The scene outside Sydney’s Enmore Theatre on Wednesday night was one of absolute chaos. The line to get in, filled with massively hyped fans, was spilling on to the street and was so long it turned two corners, despite the fact that the show was meant to have started a half hour ago. The atmosphere outside was a mere pre-cursor to the sheer bedlam that would follow. And that’s where Death Grips come in. The Californian three-piece are famous for their berserk, high energy live shows, and have generated a cult-like following online. Their Sydney show would kick off a short tour of the East Coast, and was their first in the country in four years. Needless to say, fans were keen to get amongst it. After much speculation as to whether there would even be a show, due to past controversial gigs where the trio have no-showed or played short sets, the wait was over. There were no support acts, which is just as well as I don’t think the crowd could have been more psyched up.

MC Ride followed by band mates Zach Hill and Andy Morin, stormed the stage to deafening applause, and the show was underway. Listening to a Death Grips record is a vastly different experience to seeing them perform live. Although the subtle nuances that make their music great are tuned out, in their place is a ferocious, relentless energy. Said to be pioneers of the Industrial genre, the group’s songs take on a visceral quality, blasted at ear shattering volume and enhanced by erratic strobe lights. It was near impossible not to dance and thrash around exorcism style, as the entire sold-out theatre was. The group powered through a set that spanned their discography. Their hit ‘Get Got’ from their 2012 release The Money Store appeared quite early in the night, followed by tracks from their most recent album, 2016’s Bottomless Pit. MC Ride’s dedication to his on-stage persona was clear; the rapper was present and focused, often falling to his knees, letting his body drive home the point as he bellowed. On the drums, Zach Hill was a hurricane, playing as though his life depended on it.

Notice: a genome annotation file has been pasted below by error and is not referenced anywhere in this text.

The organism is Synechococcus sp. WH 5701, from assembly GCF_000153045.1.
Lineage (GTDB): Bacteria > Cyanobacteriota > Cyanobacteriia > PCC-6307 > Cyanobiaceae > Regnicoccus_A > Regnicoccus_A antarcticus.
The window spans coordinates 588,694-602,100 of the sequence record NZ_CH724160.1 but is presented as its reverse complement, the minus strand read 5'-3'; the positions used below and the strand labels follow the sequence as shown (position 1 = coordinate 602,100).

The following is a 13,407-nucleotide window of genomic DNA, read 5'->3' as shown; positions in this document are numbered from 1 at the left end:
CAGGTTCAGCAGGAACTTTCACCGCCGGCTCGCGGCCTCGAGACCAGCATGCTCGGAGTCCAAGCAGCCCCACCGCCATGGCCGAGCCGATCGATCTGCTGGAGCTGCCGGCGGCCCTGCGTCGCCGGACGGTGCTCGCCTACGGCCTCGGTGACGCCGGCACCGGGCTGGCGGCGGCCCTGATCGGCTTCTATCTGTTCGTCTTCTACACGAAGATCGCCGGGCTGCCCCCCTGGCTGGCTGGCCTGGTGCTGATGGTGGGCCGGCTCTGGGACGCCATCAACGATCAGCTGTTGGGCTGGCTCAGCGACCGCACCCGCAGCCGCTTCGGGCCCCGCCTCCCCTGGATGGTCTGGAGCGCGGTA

Tracks ‘No Love’ and ‘I’ve Seen Footage’ whipped the crowd into a frenzy from which there was no return. Punters were seen emerging from the mosh pit wild-eyed and drenched in sweat and inside, limbs and hair were everywhere. The show reached it’s dizzying climax with a massive rendition of their standalone single and viral hit ‘Guillotine’, during which I experienced a moment of genuine concern that the roof may cave in. And as soon as they had arrived, they had vanished. In their wake, a stream of dazed punters whose ears would ring for days filed from the theatre. The entire show was so far from any other live music experience I’ve had in past years – the vibes were impossible to deny.

It’s no surprise that Death Grips’ live shows are as notorious and coveted as they are.